Legislation that could limit regulatory lawsuits against a potential new ballpark for the Oakland Athletics passed a second state senate committee in a week. The State Senate Judiciary Committee unanimously approved East Bay Assembymember Rob Bonta’s Assembly Bill 734 on Tuesday afternoon.

Last Wednesday, the State Senate Environmental Quality Committee similarly passed the bill that seeks to limit the time frame to 270 days for judicial review of Environmental Impact Report lawsuits under the California Environmental Quality Act (CEQA). Some CEQA lawsuits have been known to shut down large developments for 4-5 years, a time frame that the team cannot afford to face.

Oakland Athletics President Dave Kaval told the judiciary committee that the biggest obstacle to building a new ballpark in Oakland is a CEQA lawsuit. In addition, the proposed ballpark will be financed by the team, along with total support from labor unions, which stand to benefit from 2,000 new construction jobs.

“This is going to have a huge impact for Oakland resident,” Bonta told the judiciary committee, including $3 billion in economic benefits for the East Bay. With the NFL’s Raiders and NBA’s Warriors leaving Oakland in coming years, he added, “It’s essential to the city and the East Bay to retain the Oakland A’s.”

The Oakland-specific bill covers the Athletics building a new ballpark in Oakland at either the existing Coliseum complex or Howard Terminal, a waterfront property just north of Jack London Square.

The proposed legislation was also fortified Tuesday with several amendments intended to ease concerns over certifications for green building at either ballpark site.

New amendments to the bill include LEED Gold or GreenPoint rating building certification for any proposed residential development at the either site. “That’s a big move for us,” said Bonta. Last week, LEED Silver certification was added for the ballpark’s construction.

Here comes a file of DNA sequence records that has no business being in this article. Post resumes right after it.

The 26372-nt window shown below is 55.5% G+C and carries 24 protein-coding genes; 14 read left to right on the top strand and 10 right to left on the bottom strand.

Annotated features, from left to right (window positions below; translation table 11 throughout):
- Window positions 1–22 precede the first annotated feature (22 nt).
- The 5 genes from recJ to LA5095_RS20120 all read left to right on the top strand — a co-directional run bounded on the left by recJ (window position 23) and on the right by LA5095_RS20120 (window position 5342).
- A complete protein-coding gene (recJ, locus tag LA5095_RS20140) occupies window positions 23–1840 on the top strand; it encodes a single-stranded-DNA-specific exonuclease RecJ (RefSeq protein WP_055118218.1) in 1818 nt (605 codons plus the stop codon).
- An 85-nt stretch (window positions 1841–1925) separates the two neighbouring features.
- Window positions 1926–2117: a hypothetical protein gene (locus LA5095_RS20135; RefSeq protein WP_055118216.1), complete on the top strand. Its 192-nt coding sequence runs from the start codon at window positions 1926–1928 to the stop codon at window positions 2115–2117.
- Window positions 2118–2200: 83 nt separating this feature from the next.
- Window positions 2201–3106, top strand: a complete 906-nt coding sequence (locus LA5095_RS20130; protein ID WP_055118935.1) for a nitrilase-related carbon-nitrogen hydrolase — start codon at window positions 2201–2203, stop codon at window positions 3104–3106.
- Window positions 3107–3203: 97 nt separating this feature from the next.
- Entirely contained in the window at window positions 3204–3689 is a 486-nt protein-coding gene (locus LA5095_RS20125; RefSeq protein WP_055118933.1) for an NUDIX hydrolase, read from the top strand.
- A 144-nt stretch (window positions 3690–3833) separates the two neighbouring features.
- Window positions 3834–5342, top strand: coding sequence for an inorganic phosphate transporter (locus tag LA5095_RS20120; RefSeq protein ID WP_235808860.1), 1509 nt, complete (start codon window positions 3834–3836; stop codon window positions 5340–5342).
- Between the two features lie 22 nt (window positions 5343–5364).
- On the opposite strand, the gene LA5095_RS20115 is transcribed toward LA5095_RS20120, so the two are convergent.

The additions to the bill may have been hastened a senate analysis last week that bluntly urged committee members to question whether Bonta’s bill complied with Assembly Bill 900, a previously approved state law that in 2011 sought to reform CEQA. Large-scale developments slapped with CEQA lawsuit are allowed expedited judicial review provided the projects include high-paying jobs, reduces greenhouse gases and features renewable energy building considerations.

“Everybody wants the exemption,” Assemblymember Hannah-Beth Jackson, the committee chair told Bonta, “If we’re going to do this they need to comply with AB 900.”

Bonta added, “We think that this is functionally equivalent to AB 900.”

Others on the committee, including Assemblymember John Moorlach, a Republican, said the bill proves that overall CEQA reform is needed, arguing many interests don’t have the resources to fund their own CEQA bill.

But after an opponent of the bill registered worries that no specific site has been chosen for a new Oakland ballpark, in addition, to one of the potential choices being on the bay, Chair Jackson recalled experiencing a chilly ballgame at San Francisco’s AT&T Park across the bay. “You don’t want to build this on the bay,” she said.